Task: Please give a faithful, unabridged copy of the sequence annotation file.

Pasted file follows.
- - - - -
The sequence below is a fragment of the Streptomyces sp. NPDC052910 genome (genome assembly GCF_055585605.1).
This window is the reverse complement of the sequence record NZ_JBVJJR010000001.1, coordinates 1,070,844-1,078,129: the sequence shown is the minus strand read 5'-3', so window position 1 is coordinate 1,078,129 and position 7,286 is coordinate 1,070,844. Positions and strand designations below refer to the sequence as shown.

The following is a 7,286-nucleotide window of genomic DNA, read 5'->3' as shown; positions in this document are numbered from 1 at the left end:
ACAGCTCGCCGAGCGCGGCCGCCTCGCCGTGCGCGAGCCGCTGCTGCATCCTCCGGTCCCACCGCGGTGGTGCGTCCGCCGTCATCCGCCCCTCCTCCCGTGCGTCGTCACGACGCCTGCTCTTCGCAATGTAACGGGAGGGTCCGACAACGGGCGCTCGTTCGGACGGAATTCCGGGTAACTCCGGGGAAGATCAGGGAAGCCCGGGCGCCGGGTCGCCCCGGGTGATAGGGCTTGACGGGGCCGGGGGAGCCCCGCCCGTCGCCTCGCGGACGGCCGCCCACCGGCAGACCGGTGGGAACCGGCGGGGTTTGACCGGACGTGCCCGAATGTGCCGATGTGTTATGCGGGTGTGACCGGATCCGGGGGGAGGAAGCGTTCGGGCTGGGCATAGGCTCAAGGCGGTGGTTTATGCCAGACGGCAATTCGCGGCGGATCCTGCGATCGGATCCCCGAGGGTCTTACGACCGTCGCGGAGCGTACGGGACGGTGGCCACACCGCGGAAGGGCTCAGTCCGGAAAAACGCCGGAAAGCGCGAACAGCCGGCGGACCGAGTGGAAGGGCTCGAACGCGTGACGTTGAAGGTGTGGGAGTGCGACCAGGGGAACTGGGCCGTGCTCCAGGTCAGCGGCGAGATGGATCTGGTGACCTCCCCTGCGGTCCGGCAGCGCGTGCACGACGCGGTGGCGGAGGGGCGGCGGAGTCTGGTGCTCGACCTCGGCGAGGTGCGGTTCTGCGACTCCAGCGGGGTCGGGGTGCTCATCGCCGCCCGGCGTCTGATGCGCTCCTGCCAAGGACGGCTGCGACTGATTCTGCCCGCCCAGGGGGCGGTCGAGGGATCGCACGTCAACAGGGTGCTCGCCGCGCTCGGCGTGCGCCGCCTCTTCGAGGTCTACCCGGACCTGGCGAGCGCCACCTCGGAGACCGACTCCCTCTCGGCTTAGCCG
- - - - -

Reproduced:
The sequence below is a fragment of the Streptomyces sp. NPDC052910 genome (genome assembly GCF_055585605.1).
This window is the reverse complement of the sequence record NZ_JBVJJR010000001.1, coordinates 1,070,844-1,078,129: the sequence shown is the minus strand read 5'-3', so window position 1 is coordinate 1,078,129 and position 7,286 is coordinate 1,070,844. Positions and strand designations below refer to the sequence as shown.

The following is a 7,286-nucleotide window of genomic DNA, read 5'->3' as shown; positions in this document are numbered from 1 at the left end:
ACAGCTCGCCGAGCGCGGCCGCCTCGCCGTGCGCGAGCCGCTGCTGCATCCTCCGGTCCCACCGCGGTGGTGCGTCCGCCGTCATCCGCCCCTCCTCCCGTGCGTCGTCACGACGCCTGCTCTTCGCAATGTAACGGGAGGGTCCGACAACGGGCGCTCGTTCGGACGGAATTCCGGGTAACTCCGGGGAAGATCAGGGAAGCCCGGGCGCCGGGTCGCCCCGGGTGATAGGGCTTGACGGGGCCGGGGGAGCCCCGCCCGTCGCCTCGCGGACGGCCGCCCACCGGCAGACCGGTGGGAACCGGCGGGGTTTGACCGGACGTGCCCGAATGTGCCGATGTGTTATGCGGGTGTGACCGGATCCGGGGGGAGGAAGCGTTCGGGCTGGGCATAGGCTCAAGGCGGTGGTTTATGCCAGACGGCAATTCGCGGCGGATCCTGCGATCGGATCCCCGAGGGTCTTACGACCGTCGCGGAGCGTACGGGACGGTGGCCACACCGCGGAAGGGCTCAGTCCGGAAAAACGCCGGAAAGCGCGAACAGCCGGCGGACCGAGTGGAAGGGCTCGAACGCGTGACGTTGAAGGTGTGGGAGTGCGACCAGGGGAACTGGGCCGTGCTCCAGGTCAGCGGCGAGATGGATCTGGTGACCTCCCCTGCGGTCCGGCAGCGCGTGCACGACGCGGTGGCGGAGGGGCGGCGGAGTCTGGTGCTCGACCTCGGCGAGGTGCGGTTCTGCGACTCCAGCGGGGTCGGGGTGCTCATCGCCGCCCGGCGTCTGATGCGCTCCTGCCAAGGACGGCTGCGACTGATTCTGCCCGCCCAGGGGGCGGTCGAGGGATCGCACGTCAACAGGGTGCTCGCCGCGCTCGGCGTGCGCCGCCTCTTCGAGGTCTACCCGGACCTGGCGAGCGCCACCTCGGAGACCGACTCCCTCTCGGCTTAGCCG